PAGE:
Europe Car Sales Jump 21% as EVs Help Extend Growth Streak

(Bloomberg) — Auto sales climbed for the 13th consecutive month in Europe, with electric vehicles driving growth before becoming the latest focal point of global trade tensions.

(Bloomberg) — Auto sales climbed for the 13th consecutive month in Europe, with electric vehicles driving growth before becoming the latest focal point of global trade tensions.

New-car registrations rose 21% to 904,509 units in August, the European Automobile Manufacturers’ Association said Wednesday. Sales of EVs doubled ahead of the European Commission opening an anti-subsidy investigation into Chinese electric cars this month.

The data released by Europe’s auto trade group provides a limited window into the dynamics that precipitated the probe. The association doesn’t break down regional sales by country of origin or detail each manufacturer’s registrations by powertrain. But the strong demand for EVs — which exceeded 20% of EU sales for the first time — speaks to why Chinese companies are increasingly keen to establish a foothold in the market.

Even so, demand has yet to recover to pre-pandemic levels with EV demand still dependent on state subsidies, Ernst & Young said in an analysis. 

“The market still can’t stand on its own legs,” E&Y said.

Read more: VW Lays Off Workers at Key EV Factory Over Cratering Demand

Automakers led by Volkswagen AG and Stellantis NV continue to benefit from orders that stacked up during a prolonged shortages of parts stemming from pandemic disruptions. That momentum will be tested by central banks raising the cost of borrowing to tame inflation.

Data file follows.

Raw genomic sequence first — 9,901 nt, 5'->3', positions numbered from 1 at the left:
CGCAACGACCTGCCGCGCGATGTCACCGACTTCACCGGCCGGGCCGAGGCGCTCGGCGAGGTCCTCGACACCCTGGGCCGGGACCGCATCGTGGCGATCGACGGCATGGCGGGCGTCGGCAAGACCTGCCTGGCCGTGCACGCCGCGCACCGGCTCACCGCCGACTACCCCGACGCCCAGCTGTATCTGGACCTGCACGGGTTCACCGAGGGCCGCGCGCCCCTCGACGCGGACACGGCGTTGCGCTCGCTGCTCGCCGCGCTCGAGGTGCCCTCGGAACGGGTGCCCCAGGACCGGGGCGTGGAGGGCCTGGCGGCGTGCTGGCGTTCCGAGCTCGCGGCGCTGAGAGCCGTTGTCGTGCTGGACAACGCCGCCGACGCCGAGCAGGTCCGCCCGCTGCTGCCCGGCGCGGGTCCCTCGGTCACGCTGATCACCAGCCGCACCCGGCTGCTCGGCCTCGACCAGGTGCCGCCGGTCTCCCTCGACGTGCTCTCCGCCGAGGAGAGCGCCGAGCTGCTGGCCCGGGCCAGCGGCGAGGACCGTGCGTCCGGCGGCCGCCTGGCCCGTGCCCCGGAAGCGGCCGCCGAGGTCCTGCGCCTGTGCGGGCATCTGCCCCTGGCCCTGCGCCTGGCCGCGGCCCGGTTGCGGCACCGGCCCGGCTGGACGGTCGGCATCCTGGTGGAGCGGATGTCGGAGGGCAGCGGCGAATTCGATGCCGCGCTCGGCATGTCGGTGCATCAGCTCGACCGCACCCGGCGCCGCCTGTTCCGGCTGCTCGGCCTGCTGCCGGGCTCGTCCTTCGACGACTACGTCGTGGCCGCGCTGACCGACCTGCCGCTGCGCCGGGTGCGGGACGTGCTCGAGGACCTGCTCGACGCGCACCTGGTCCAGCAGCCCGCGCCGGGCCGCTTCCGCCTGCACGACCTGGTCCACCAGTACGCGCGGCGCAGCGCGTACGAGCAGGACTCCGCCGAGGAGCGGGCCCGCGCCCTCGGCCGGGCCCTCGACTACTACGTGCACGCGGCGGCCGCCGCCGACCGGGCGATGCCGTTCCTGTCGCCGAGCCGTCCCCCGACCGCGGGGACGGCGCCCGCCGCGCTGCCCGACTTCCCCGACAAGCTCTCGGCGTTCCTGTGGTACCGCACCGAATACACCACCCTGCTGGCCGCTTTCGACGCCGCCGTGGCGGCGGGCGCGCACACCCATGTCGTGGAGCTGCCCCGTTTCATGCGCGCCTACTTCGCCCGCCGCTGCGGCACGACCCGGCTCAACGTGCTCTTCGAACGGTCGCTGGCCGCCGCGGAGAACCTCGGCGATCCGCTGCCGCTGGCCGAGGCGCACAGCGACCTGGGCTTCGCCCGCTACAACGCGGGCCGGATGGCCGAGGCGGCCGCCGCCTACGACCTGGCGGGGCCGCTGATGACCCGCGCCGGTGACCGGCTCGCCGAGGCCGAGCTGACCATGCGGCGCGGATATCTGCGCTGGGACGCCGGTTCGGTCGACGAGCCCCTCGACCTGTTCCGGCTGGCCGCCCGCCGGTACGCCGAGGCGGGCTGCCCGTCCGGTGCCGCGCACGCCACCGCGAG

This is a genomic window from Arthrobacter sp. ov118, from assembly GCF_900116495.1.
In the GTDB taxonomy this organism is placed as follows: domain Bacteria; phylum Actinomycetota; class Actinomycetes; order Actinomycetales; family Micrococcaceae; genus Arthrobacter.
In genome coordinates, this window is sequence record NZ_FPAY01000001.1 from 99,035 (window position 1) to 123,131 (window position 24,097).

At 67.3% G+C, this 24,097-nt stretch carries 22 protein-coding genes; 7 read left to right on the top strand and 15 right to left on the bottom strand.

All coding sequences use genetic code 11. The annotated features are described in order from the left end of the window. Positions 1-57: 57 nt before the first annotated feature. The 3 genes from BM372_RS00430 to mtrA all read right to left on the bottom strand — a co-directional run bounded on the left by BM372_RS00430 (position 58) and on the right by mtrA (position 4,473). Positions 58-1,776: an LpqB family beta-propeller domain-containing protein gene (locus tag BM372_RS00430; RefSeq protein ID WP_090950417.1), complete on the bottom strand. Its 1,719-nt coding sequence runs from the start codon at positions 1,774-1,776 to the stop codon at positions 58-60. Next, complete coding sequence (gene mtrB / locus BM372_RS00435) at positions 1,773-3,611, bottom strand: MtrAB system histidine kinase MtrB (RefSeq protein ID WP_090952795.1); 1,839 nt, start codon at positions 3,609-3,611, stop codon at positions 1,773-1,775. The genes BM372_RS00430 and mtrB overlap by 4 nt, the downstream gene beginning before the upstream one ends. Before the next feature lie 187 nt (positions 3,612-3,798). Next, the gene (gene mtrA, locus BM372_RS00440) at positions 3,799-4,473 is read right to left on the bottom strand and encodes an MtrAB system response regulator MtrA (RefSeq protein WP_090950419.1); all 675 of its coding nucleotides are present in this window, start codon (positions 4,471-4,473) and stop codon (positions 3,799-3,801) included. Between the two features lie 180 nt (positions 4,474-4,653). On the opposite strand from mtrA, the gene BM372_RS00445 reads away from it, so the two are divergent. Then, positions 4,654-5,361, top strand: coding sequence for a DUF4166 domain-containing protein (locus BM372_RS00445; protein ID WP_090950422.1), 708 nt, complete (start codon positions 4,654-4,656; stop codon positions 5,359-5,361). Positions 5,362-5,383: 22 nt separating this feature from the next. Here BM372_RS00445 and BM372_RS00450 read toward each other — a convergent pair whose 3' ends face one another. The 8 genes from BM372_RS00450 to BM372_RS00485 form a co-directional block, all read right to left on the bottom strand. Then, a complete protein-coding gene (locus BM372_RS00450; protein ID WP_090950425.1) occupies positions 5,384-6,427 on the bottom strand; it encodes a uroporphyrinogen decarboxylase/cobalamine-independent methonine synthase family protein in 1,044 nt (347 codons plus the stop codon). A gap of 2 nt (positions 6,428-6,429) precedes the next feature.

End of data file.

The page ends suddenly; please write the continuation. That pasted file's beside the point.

Demand exceeding supply “could reverse in the second half as vehicle production normalizes and orders soften,” Bloomberg Intelligence analysts Gillian Davis and Michael Dean said in a note published this week. Sales are still down roughly a quarter from pre-pandemic levels.

Tesla Inc. — which imports Model 3s from its Shanghai plant — has repeatedly cut prices this year, while Chinese companies including BYD Co. and Nio Inc. are pushing into Europe.

Even so, executives including Mercedes-Benz Group AG Chief Executive Officer Ola Källenius have spoken out in favor of open trade. The European Commission’s China probe opens the door to potential retaliation by Beijing that could hit the bloc’s carmakers hard and risk slowing EV adoption.

For now, demand for battery-powered cars continues to climb. The number of new EVs registered across Europe soared 102% in August to just shy of 197,000 cars.

Buyers in Germany registered almost 87,000 fully electric vehicles in August, a 171% increase. France, which is in the process of redesigning its EV subsidies to bolster sales of locally made models, ranked a distant second, with 19,700 EVs sold. In the UK, registrations jumped 72% to just over 17,000 vehicles.

Volkswagen sold the most passenger cars in the region across all fuel types, with around 240,500 registrations, up 21% from a year ago. The automaker is also leading in fully electric cars, according to BloombergNEF, although job cuts at its main EV factory in Germany suggest it’s bracing for slowing demand.

Stellantis, which is among the automakers dealing with a strike by the United Auto Workers union in the US, increased sales by 6.3% to around 145,400 vehicles last month.

–With assistance from Craig Trudell.

(Updates with E&Y comment in fourth, fifth paragraphs.)

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